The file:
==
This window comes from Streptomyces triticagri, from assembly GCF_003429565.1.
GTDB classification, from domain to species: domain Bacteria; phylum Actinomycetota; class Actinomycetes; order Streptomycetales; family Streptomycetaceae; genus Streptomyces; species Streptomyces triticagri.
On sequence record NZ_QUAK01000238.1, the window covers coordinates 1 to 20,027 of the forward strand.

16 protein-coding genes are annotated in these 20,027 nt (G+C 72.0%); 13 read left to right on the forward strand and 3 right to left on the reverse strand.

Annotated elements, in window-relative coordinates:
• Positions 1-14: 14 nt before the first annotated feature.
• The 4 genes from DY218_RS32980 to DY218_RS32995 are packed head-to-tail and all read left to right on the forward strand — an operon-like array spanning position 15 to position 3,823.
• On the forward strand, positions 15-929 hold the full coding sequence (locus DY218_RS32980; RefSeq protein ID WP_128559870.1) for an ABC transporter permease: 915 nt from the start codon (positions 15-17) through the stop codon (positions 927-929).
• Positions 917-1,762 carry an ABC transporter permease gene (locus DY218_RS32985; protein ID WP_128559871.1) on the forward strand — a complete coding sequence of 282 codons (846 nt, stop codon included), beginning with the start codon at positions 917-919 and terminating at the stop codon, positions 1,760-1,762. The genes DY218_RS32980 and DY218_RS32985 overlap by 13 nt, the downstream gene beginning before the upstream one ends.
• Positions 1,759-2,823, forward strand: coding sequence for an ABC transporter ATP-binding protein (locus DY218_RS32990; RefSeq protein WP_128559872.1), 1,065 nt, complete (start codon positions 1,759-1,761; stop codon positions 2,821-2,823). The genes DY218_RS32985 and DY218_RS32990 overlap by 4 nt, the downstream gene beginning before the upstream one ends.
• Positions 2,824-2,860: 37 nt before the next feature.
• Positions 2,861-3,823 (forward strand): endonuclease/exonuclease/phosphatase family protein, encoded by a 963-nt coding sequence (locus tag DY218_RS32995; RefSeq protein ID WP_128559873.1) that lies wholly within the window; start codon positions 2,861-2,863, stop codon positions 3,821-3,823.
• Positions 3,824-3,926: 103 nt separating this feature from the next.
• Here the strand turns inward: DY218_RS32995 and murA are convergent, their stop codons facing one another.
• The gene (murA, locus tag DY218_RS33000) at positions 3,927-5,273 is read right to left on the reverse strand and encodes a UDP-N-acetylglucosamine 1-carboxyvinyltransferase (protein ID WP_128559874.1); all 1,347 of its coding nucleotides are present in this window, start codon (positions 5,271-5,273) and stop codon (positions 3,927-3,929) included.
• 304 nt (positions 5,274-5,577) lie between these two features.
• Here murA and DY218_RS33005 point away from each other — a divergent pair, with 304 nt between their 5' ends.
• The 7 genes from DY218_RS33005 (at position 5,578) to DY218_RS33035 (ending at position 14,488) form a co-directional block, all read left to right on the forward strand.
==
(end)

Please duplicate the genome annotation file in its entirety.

This window comes from Streptomyces triticagri, from assembly GCF_003429565.1.
GTDB classification, from domain to species: domain Bacteria; phylum Actinomycetota; class Actinomycetes; order Streptomycetales; family Streptomycetaceae; genus Streptomyces; species Streptomyces triticagri.
On sequence record NZ_QUAK01000238.1, the window covers coordinates 1 to 20,027 of the forward strand.

16 protein-coding genes are annotated in these 20,027 nt (G+C 72.0%); 13 read left to right on the forward strand and 3 right to left on the reverse strand.

Annotated elements, in window-relative coordinates:
• Positions 1-14: 14 nt before the first annotated feature.
• The 4 genes from DY218_RS32980 to DY218_RS32995 are packed head-to-tail and all read left to right on the forward strand — an operon-like array spanning position 15 to position 3,823.
• On the forward strand, positions 15-929 hold the full coding sequence (locus DY218_RS32980; RefSeq protein ID WP_128559870.1) for an ABC transporter permease: 915 nt from the start codon (positions 15-17) through the stop codon (positions 927-929).
• Positions 917-1,762 carry an ABC transporter permease gene (locus DY218_RS32985; protein ID WP_128559871.1) on the forward strand — a complete coding sequence of 282 codons (846 nt, stop codon included), beginning with the start codon at positions 917-919 and terminating at the stop codon, positions 1,760-1,762. The genes DY218_RS32980 and DY218_RS32985 overlap by 13 nt, the downstream gene beginning before the upstream one ends.
• Positions 1,759-2,823, forward strand: coding sequence for an ABC transporter ATP-binding protein (locus DY218_RS32990; RefSeq protein WP_128559872.1), 1,065 nt, complete (start codon positions 1,759-1,761; stop codon positions 2,821-2,823). The genes DY218_RS32985 and DY218_RS32990 overlap by 4 nt, the downstream gene beginning before the upstream one ends.
• Positions 2,824-2,860: 37 nt before the next feature.
• Positions 2,861-3,823 (forward strand): endonuclease/exonuclease/phosphatase family protein, encoded by a 963-nt coding sequence (locus tag DY218_RS32995; RefSeq protein ID WP_128559873.1) that lies wholly within the window; start codon positions 2,861-2,863, stop codon positions 3,821-3,823.
• Positions 3,824-3,926: 103 nt separating this feature from the next.
• Here the strand turns inward: DY218_RS32995 and murA are convergent, their stop codons facing one another.
• The gene (murA, locus tag DY218_RS33000) at positions 3,927-5,273 is read right to left on the reverse strand and encodes a UDP-N-acetylglucosamine 1-carboxyvinyltransferase (protein ID WP_128559874.1); all 1,347 of its coding nucleotides are present in this window, start codon (positions 5,271-5,273) and stop codon (positions 3,927-3,929) included.
• 304 nt (positions 5,274-5,577) lie between these two features.
• Here murA and DY218_RS33005 point away from each other — a divergent pair, with 304 nt between their 5' ends.
• The 7 genes from DY218_RS33005 (at position 5,578) to DY218_RS33035 (ending at position 14,488) form a co-directional block, all read left to right on the forward strand.